The Essential Jesus

Jesus' Baptism

Matthew 3:1-17

Teaching t12281

Introduction

We are three weeks into our series on “The Essential Jesus” – focusing primarily on Jesus’ 3+ year public ministry as reported by the four New Testament gospels.  Tonight, we will look at the event that marks the formal beginning of Jesus’ public ministry – His baptism.  Let’s look at Matthew’s account of this in Matt. 3.

Show entire text with “baptism” in red letters.  The unifying theme of this entire chapter is “baptism” – the word is used 8 times (1 as a noun and 7 as a verb).  When we hear this word, most of us think of the ritual of Christian water baptism.  But interestingly, this passage contains no references to Christian water baptism.

The word baptizo means “to immerse; to put into” – and it was often used in the Greek and Jewish world to describe very ordinary, non-religious practices (like the dyeing of cloth, the washing of pots, being drowned, etc.).  The New Testament speaks of 8 different baptisms.  So when we see this word, we can’t assume that it means water baptism; we have to examine the context to determine its specific meaning.

In this passage, Matthew speaks of four different kinds of baptisms.  We need to understand each of these baptisms, because they signify four crucial truths about the salvation that the God of the Bible offers us.

Baptism by John: the condition for salvation

First, there is the baptism administered by John (read 3:1-6).  Last week, we learned that  John appeared as the last prophet of the Old Testament era (after 400 years of prophetic silence).  John’s message (3:2) contained good news and bad news.  The good news was: “God’s kingdom is imminent because God’s King will appear very soon.”  This is why there was such wide-spread excitement about and interest in John (3:5).

But the bad news was: “None of you is admissible to God’s kingdom in your present state!”  And he emphasized this fact by insisting that his hearers be baptized (immersed into the Jordan River) by him.  In order to understand how scandalous John’s baptism was, you have to understand what the rabbis taught about God’s kingdom and about how they used baptism.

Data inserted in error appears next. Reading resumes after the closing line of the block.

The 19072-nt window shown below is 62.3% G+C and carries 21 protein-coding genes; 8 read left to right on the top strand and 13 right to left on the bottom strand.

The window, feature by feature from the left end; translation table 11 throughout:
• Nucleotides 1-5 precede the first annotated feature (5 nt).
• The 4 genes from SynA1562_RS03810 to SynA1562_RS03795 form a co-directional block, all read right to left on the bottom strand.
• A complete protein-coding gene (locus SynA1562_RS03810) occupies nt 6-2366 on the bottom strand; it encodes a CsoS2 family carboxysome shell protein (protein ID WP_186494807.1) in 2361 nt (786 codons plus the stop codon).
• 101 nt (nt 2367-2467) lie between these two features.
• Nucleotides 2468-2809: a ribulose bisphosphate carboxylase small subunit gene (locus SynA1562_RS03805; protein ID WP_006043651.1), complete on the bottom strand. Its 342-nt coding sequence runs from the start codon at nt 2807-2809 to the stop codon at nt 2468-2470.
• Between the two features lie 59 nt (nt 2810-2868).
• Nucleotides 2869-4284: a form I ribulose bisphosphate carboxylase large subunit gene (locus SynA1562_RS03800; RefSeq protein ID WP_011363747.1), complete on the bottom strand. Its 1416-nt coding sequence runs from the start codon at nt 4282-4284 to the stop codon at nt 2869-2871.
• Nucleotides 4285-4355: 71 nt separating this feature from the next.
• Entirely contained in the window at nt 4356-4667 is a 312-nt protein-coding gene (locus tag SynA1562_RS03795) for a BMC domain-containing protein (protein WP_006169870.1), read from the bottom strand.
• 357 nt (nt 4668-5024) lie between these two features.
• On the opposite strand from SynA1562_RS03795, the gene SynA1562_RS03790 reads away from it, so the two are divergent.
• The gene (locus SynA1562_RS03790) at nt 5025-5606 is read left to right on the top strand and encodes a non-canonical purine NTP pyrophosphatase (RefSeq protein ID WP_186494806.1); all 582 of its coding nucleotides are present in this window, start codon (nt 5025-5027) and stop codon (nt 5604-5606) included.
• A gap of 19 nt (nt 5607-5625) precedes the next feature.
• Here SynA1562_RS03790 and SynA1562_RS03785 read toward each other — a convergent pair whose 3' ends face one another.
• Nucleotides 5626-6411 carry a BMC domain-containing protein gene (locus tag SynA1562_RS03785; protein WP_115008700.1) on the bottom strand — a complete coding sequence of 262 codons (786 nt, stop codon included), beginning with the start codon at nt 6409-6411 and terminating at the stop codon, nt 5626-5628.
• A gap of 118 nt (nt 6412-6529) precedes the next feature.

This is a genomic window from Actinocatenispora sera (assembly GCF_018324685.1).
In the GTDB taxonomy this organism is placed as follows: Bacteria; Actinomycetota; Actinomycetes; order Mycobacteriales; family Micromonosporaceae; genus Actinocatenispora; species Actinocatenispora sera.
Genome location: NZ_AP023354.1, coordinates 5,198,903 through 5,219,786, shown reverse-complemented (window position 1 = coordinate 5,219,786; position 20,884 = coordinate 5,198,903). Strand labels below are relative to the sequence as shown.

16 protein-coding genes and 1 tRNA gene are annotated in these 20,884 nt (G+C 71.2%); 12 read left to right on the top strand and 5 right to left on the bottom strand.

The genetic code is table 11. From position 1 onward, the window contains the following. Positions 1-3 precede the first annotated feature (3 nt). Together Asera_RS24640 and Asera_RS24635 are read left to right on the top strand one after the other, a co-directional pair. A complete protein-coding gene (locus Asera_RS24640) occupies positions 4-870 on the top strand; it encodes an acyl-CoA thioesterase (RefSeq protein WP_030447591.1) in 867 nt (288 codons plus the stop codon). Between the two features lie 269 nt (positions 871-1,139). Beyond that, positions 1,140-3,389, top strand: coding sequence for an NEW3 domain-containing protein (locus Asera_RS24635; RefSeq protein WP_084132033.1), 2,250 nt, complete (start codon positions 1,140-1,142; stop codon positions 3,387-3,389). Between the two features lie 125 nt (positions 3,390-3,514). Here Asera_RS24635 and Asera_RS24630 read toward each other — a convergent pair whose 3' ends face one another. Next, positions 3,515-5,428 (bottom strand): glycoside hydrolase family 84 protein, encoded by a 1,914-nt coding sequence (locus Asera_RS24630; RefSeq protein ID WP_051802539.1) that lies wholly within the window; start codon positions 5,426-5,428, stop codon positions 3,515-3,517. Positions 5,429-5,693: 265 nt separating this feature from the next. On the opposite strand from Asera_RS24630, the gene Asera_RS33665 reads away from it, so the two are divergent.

They taught that all but the really “bad” Jews were automatically “in” – because of their descent from Abraham and/or because of their own merit based on their good works and religious observances.[1]

On the other hand, they taught that all non-Jews (Gentiles) were excluded from God’s kingdom because of their moral guilt.  The only way a Gentile could be admitted was by converting to Judaism, undergoing circumcision, embracing the Old Testament dietary/ritual law – and by being baptized.[2]  Thus, baptism signified their acknowledgment that they were guilty before God, unworthy of God’s kingdom, and needing the washing/cleansing of God’s forgiveness.

So you can see how ironic and controversial John’s baptism was (read 3:7-10).  He was saying: “No one – no matter how Jewish, no matter how religiously observant, no matter how many good deeds – can get into to God’s kingdom on that basis.  The only way in is by admitting from the heart what you make the Gentiles admit – that you are guilty and need God’s forgiveness.”

This is why the “bad” people loved John, while the religious leaders hated him.  The “bad” people heard this as a message of hope (“In spite of my sinfulness, I can still be admitted.”), while the religious leaders heard this as a message of offense (“How dare you suggest that I’m not good enough to get in!”).  It’s still this way today . . .

What does this teach us about God and salvation?  John’s baptism is important because it teaches us the condition for our salvation.  We have to “repent” – change our mind about how we view our own righteousness (including family history, church membership, ritual observance, personal morality, good works, etc.).  Instead of thinking it can earn us entry into God’s kingdom, we must personally admit our guilt before God and ask Him for forgiveness.  This is the only requirement, but it is absolutely necessary!

Now let’s move on to the next two “baptisms” in this passage . . .

Messiah’s baptism with the Holy Spirit: the gift of salvation

Re-read 3:11.  Note how careful John is to subordinate himself and his baptism to the One coming after him (Jesus).  As great as he was (and remember that Jesus later said that he was greater than all the other Old Testament prophets), he was unworthy even to be the Messiah’s household slave.  And because of this, as important as John’s baptism was, the baptisms administered by the Messiah will be far more important.  What are they?

First, Jesus will “baptize . . . with the Holy Spirit.”  This is a reference to the wonderful Old Testament promise that when Messiah comes, He will pour out God’s Spirit on all those who belong to Him.  Read and explain Ezek. 36:25-27.

In other words, the baptism by the Holy Spirit is the gift of salvation.  Jesus claimed to be this Messiah, and to give this “baptism” in Jn. 7:37-39 (read).  When you come to Jesus and ask Him for forgiveness, His Spirit indwells you so that you may personally experience God’s love (Rom. 5:5).

The most that John could do was announce that this would soon be available from the Messiah.  He never got to experience it personally (for reasons we’ll cover in a moment).  But you can receive this wonderful gift the moment you put your trust in Jesus as your Savior (quote Eph. 1:13,14)!

Messiah’s baptism with fire: the only alternative to salvation

But what about the other baptism administered by the Messiah – the baptism by fire?  Some (Pentecostal) groups say we should seek this baptism (“. . . Fire-baptized Church;” “Have you been baptized by fire?”).  But it is clear from this passage that you should not seek it!